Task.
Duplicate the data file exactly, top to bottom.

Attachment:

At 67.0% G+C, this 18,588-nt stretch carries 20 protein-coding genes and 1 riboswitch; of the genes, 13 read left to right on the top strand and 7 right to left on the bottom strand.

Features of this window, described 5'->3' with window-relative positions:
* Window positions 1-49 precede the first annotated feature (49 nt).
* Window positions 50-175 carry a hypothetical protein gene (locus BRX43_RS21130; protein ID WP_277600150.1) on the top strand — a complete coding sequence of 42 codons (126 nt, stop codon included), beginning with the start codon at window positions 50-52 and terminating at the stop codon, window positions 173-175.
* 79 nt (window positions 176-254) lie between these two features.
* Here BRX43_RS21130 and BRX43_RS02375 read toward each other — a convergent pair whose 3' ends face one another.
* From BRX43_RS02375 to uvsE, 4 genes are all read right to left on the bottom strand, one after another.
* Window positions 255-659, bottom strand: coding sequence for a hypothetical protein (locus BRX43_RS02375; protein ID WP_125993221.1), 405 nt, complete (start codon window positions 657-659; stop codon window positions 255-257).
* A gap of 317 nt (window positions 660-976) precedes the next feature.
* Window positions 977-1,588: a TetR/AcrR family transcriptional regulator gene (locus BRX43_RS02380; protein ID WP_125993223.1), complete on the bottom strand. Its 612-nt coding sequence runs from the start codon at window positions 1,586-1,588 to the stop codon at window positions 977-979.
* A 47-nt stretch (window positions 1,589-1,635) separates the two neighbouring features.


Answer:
At 67.0% G+C, this 18,588-nt stretch carries 20 protein-coding genes and 1 riboswitch; of the genes, 13 read left to right on the top strand and 7 right to left on the bottom strand.

Features of this window, described 5'->3' with window-relative positions:
* Window positions 1-49 precede the first annotated feature (49 nt).
* Window positions 50-175 carry a hypothetical protein gene (locus BRX43_RS21130; protein ID WP_277600150.1) on the top strand — a complete coding sequence of 42 codons (126 nt, stop codon included), beginning with the start codon at window positions 50-52 and terminating at the stop codon, window positions 173-175.
* 79 nt (window positions 176-254) lie between these two features.
* Here BRX43_RS21130 and BRX43_RS02375 read toward each other — a convergent pair whose 3' ends face one another.
* From BRX43_RS02375 to uvsE, 4 genes are all read right to left on the bottom strand, one after another.
* Window positions 255-659, bottom strand: coding sequence for a hypothetical protein (locus BRX43_RS02375; protein ID WP_125993221.1), 405 nt, complete (start codon window positions 657-659; stop codon window positions 255-257).
* A gap of 317 nt (window positions 660-976) precedes the next feature.
* Window positions 977-1,588: a TetR/AcrR family transcriptional regulator gene (locus BRX43_RS02380; protein ID WP_125993223.1), complete on the bottom strand. Its 612-nt coding sequence runs from the start codon at window positions 1,586-1,588 to the stop codon at window positions 977-979.
* A 47-nt stretch (window positions 1,589-1,635) separates the two neighbouring features.